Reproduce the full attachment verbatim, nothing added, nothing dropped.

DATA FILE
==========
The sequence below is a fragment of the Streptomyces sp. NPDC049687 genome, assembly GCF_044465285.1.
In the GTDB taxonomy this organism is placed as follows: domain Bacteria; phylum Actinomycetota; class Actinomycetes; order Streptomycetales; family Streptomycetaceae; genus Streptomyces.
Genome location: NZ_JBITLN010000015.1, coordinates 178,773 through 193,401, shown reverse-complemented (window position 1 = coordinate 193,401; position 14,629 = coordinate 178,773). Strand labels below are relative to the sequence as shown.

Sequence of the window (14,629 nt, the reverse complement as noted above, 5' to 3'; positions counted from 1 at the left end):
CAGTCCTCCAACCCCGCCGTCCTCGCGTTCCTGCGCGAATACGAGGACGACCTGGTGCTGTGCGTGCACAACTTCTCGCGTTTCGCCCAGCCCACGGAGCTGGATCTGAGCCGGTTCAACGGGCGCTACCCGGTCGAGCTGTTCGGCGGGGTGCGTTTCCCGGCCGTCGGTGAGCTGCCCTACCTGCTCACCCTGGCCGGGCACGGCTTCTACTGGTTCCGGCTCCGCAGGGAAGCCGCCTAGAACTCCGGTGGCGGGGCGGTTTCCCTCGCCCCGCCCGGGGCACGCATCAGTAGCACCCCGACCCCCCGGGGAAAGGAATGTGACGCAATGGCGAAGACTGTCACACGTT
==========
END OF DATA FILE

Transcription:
The sequence below is a fragment of the Streptomyces sp. NPDC049687 genome, assembly GCF_044465285.1.
In the GTDB taxonomy this organism is placed as follows: domain Bacteria; phylum Actinomycetota; class Actinomycetes; order Streptomycetales; family Streptomycetaceae; genus Streptomyces.
Genome location: NZ_JBITLN010000015.1, coordinates 178,773 through 193,401, shown reverse-complemented (window position 1 = coordinate 193,401; position 14,629 = coordinate 178,773). Strand labels below are relative to the sequence as shown.

Sequence of the window (14,629 nt, the reverse complement as noted above, 5' to 3'; positions counted from 1 at the left end):
CAGTCCTCCAACCCCGCCGTCCTCGCGTTCCTGCGCGAATACGAGGACGACCTGGTGCTGTGCGTGCACAACTTCTCGCGTTTCGCCCAGCCCACGGAGCTGGATCTGAGCCGGTTCAACGGGCGCTACCCGGTCGAGCTGTTCGGCGGGGTGCGTTTCCCGGCCGTCGGTGAGCTGCCCTACCTGCTCACCCTGGCCGGGCACGGCTTCTACTGGTTCCGGCTCCGCAGGGAAGCCGCCTAGAACTCCGGTGGCGGGGCGGTTTCCCTCGCCCCGCCCGGGGCACGCATCAGTAGCACCCCGACCCCCCGGGGAAAGGAATGTGACGCAATGGCGAAGACTGTCACACGTT